Celebration is intrinsic to human nature. As God's image bearers we are compelled to celebrate—just as He did when He called His creation good, just as He did when He exalted His Son on top of a mountain, just as the angels and elders do around His throne. God even commanded celebrations in His name, providing the Jews specific instructions for feasts and holidays.
With the coming of Christ things changed a bit. God's people were no longer required to hold specific holy days above all others, because that was a feature of the Law that Christ fulfilled in our place and freed us from. The apostle Paul summarizes in Romans 14:5: One person esteems one day as better than another, while another esteems all days alike. Each one should be fully convinced in his own mind.
That's not to say there aren't good reasons to observe certain holidays, especially those memorializing key events or elements of the Christian faith. We look to the Sabbath, or Lord's Day, as our day of worship, and the Christian calendar is a good guide to those days traditionally observed by the Church, with special emphasis on Advent and Christmas, Easter and Lent, and Pentecost. If you're so inclined, there are a bajillion saint days in honor of famous and lesser-known champions of the faith.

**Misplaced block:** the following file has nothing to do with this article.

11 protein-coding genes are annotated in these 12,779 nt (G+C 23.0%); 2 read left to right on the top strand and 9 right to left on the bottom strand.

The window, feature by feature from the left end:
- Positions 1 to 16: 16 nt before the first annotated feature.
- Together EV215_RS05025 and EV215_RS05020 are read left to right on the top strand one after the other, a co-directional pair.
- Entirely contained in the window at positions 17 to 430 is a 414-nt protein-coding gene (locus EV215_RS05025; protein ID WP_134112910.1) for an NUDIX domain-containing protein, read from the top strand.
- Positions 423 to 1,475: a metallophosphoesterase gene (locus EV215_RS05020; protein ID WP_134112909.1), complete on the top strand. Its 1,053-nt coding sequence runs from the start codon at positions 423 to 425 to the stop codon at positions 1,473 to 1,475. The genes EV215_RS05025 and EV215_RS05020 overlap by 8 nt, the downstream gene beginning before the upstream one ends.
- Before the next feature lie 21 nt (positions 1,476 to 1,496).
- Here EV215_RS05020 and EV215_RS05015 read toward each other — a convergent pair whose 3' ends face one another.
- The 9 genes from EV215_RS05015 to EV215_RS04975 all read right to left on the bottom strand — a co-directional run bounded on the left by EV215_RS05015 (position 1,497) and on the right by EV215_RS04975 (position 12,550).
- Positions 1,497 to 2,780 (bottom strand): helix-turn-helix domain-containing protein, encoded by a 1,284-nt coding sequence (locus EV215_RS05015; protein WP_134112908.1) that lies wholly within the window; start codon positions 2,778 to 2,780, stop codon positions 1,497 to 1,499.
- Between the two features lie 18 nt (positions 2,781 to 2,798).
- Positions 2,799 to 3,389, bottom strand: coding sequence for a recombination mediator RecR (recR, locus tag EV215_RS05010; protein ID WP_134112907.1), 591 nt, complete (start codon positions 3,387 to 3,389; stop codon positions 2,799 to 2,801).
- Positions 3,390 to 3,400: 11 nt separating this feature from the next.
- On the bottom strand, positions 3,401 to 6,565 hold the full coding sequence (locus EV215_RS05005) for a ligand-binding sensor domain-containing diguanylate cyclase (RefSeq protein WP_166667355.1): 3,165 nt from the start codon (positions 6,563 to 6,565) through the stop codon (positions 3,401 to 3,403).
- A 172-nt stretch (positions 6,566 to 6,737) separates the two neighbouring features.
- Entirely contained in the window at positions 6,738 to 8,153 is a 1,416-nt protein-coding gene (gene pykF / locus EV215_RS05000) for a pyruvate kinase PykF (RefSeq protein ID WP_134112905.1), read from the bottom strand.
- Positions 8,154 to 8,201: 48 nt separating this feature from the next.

Many will argue that Christians should celebrate none of these holidays. The point isn't that the events commemorated aren't central to the Christian faith, but that their formalized celebration by the Church was simply a "christianization" of similar pagan holidays in the Roman and Near Eastern worlds. For instance, Christmas as observed on December 25th is really a Christian version of the Roman Saturnalia, a festival devoted to the sun; Easter is named after the Babylonian fertility goddess, and celebrates her union with the god Tammuz.
The similarities between the Christian holidays and their pagan counterparts are indeed fascinating. However, we take this as affirmation of God's sovereignty, not as a reason to avoid holiday celebrations. Through His death and resurrection, Christ redeemed all things and reclaimed them in His name.
"All things" includes holidays. Indeed, what Christ has done and what He gives us should be celebrated every day of the year, but to choose specific days for observance can help re-center our all-too-often selfish existences on Him. We do need to be careful not to simply accept worldly standards for our holidays (the commercialization of Christmas, the nonsense Easter bunnies, etc.), but we need to be equally sure we aren't refraining from genuine celebration just because those standards exist. God has given us all cause for joy, and it's our duty and pleasure to thank Him.